- 1UPHealth recently won the ONC application programming interface (API) innovation challenge by identifying weaknesses in a server built on the Fast Healthcare Interoperability Resources (FHIR) standard, and then finding ways to strengthen the FHIR server.
ONC’s Secure API Server Showdown Challenge tasked health IT developers with identifying FHIR servers that follow health IT security best practices on an industry-wide scale. Using these best practices, innovators leveraged widely-accepted, effective measures to build a high-quality, secure FHIR server capable of protecting patient health data.
As part of Stage 1 of the challenge, health IT innovator Asymmetrik built a secure Health Level 7 (HL7) FHIR server utilizing health IT standards, best practices, and other healthcare-specific technical requirements related to security.
1UPHealth won Stage 2 of the contest by finding weaknesses in Asymmetrik’s FHIR server. 1UpHealth also identified ways to improve and strengthen the FHIR server’s security and ensure sensitive patient health data can safely be stored and transmitted using the technology.
ONC’s API innovation challenge was part of an overall effort by the federal agency to promote the aims of the 21st Century Cures Act, which encourages the development of APIs that require “no special effort” for users to engage in health data exchange and health data access.
Sequoia Project Leadership Promotes Use of FHIR, Health Data Exchange
Sequoia Project CIO and Chief Technology Officer (CTO) Eric Heflin will also help to promote the use of the FHIR standard by providing expert testimony at a National Committee on Vital and Health Statistics Standards Subcommittee CIO forum on May 17.
Heflin will discuss the evolution of technical standards utilized by the Sequoia Project and its initiatives. Specifically, Heflin will address the benefits of incorporating the use of FHIR into health data exchange to support scalable health data sharing solutions.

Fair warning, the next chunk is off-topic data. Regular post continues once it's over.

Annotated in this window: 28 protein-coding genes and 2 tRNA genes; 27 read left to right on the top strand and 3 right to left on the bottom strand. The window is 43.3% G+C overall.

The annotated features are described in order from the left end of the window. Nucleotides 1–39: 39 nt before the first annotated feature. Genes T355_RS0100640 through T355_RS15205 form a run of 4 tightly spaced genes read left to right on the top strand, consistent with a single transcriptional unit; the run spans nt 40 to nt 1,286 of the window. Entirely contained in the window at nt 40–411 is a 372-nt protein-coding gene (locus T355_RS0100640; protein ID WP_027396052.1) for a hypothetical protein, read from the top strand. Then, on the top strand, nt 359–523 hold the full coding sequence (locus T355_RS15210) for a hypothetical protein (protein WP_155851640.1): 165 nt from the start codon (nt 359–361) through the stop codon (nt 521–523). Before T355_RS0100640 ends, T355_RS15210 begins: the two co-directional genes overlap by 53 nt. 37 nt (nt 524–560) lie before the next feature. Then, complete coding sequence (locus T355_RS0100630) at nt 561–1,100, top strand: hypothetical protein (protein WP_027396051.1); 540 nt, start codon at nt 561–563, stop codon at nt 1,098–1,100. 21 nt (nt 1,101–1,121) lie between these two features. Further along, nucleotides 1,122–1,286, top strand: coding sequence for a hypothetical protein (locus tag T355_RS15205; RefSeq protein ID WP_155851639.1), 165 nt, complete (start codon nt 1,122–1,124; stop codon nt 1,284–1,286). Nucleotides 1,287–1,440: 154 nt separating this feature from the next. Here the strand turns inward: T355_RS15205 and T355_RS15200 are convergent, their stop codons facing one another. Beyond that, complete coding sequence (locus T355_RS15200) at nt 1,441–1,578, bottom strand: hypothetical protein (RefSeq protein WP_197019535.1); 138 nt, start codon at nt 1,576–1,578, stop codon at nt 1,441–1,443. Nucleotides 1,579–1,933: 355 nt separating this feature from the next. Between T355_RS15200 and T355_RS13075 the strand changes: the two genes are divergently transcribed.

“The Sequoia Project and its initiatives are grounded in real-world health data sharing experiences,” said Heflin. “It’s critical that those organizations with large scale health data sharing experience collaborate to move the whole nation forward efficiently and productively in coordination with those that require such standards. Providers and patients are counting on us.”
Heflin will also offer providers lessons learned from supporting nationwide health information exchange. These lessons are applicable to administrative simplification transactions, claims workflows, standards development, governance and oversight, data harmonization, and consumer access.
The public-private health information exchange (HIE) eHealth Exchange and the Carequality interoperability framework both utilize technical standards, including those developed by health IT standards development organization IHE International.
Heflin will discuss the importance of partnering with national and international organizations when developing large-scale implementations of Sequoia Project interoperability initiatives and frameworks.
Heflin has previously served as a subject matter expert and contributor to groups including the Argonaut Project and ONC’s Health Information Technology Advisory Committee (HITAC) US Core Data for Interoperability Task Force (USCDI).
The Sequoia Project recently announced eHealth Exchange and Carequality will become two distinct subsidiaries when eHealth Exchange joins the Carequality interoperability framework later this year. The Sequoia Project will update its corporate structure to ensure both initiatives have the governance and management resources necessary for continued success.
eHealth Exchange will implement the Carequality interoperability framework as part of this change in business model.